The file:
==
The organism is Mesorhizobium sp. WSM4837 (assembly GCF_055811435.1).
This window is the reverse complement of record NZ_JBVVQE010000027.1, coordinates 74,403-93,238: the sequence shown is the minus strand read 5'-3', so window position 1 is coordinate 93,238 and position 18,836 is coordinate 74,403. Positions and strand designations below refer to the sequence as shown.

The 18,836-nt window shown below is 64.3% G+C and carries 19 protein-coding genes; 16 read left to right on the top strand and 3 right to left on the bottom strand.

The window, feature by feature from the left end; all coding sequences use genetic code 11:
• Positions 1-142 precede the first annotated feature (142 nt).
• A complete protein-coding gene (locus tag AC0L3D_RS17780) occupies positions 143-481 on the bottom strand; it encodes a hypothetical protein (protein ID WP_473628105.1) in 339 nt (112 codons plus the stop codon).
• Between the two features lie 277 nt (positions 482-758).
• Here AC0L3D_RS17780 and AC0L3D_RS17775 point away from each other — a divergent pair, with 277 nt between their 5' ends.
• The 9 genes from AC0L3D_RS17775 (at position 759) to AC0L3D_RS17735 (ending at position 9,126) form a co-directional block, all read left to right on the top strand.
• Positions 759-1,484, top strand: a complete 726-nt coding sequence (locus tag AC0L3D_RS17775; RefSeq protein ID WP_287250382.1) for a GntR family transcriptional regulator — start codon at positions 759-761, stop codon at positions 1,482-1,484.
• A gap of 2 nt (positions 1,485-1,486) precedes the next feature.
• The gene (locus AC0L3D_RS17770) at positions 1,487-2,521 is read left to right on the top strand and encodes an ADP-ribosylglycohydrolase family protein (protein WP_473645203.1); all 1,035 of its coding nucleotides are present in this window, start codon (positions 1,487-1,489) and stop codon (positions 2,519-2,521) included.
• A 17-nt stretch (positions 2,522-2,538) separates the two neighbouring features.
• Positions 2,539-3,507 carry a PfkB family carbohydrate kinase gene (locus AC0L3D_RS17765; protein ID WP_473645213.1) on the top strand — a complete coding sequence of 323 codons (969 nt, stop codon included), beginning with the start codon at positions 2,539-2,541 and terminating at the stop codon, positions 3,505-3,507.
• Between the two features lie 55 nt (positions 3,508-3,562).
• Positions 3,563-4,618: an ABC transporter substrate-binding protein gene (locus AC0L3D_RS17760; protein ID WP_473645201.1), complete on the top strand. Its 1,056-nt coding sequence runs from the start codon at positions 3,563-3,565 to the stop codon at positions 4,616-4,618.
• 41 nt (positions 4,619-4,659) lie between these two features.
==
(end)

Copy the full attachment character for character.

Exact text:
The organism is Mesorhizobium sp. WSM4837 (assembly GCF_055811435.1).
This window is the reverse complement of record NZ_JBVVQE010000027.1, coordinates 74,403-93,238: the sequence shown is the minus strand read 5'-3', so window position 1 is coordinate 93,238 and position 18,836 is coordinate 74,403. Positions and strand designations below refer to the sequence as shown.

The 18,836-nt window shown below is 64.3% G+C and carries 19 protein-coding genes; 16 read left to right on the top strand and 3 right to left on the bottom strand.

The window, feature by feature from the left end; all coding sequences use genetic code 11:
• Positions 1-142 precede the first annotated feature (142 nt).
• A complete protein-coding gene (locus tag AC0L3D_RS17780) occupies positions 143-481 on the bottom strand; it encodes a hypothetical protein (protein ID WP_473628105.1) in 339 nt (112 codons plus the stop codon).
• Between the two features lie 277 nt (positions 482-758).
• Here AC0L3D_RS17780 and AC0L3D_RS17775 point away from each other — a divergent pair, with 277 nt between their 5' ends.
• The 9 genes from AC0L3D_RS17775 (at position 759) to AC0L3D_RS17735 (ending at position 9,126) form a co-directional block, all read left to right on the top strand.
• Positions 759-1,484, top strand: a complete 726-nt coding sequence (locus tag AC0L3D_RS17775; RefSeq protein ID WP_287250382.1) for a GntR family transcriptional regulator — start codon at positions 759-761, stop codon at positions 1,482-1,484.
• A gap of 2 nt (positions 1,485-1,486) precedes the next feature.
• The gene (locus AC0L3D_RS17770) at positions 1,487-2,521 is read left to right on the top strand and encodes an ADP-ribosylglycohydrolase family protein (protein WP_473645203.1); all 1,035 of its coding nucleotides are present in this window, start codon (positions 1,487-1,489) and stop codon (positions 2,519-2,521) included.
• A 17-nt stretch (positions 2,522-2,538) separates the two neighbouring features.
• Positions 2,539-3,507 carry a PfkB family carbohydrate kinase gene (locus AC0L3D_RS17765; protein ID WP_473645213.1) on the top strand — a complete coding sequence of 323 codons (969 nt, stop codon included), beginning with the start codon at positions 2,539-2,541 and terminating at the stop codon, positions 3,505-3,507.
• Between the two features lie 55 nt (positions 3,508-3,562).
• Positions 3,563-4,618: an ABC transporter substrate-binding protein gene (locus AC0L3D_RS17760; protein ID WP_473645201.1), complete on the top strand. Its 1,056-nt coding sequence runs from the start codon at positions 3,563-3,565 to the stop codon at positions 4,616-4,618.
• 41 nt (positions 4,619-4,659) lie between these two features.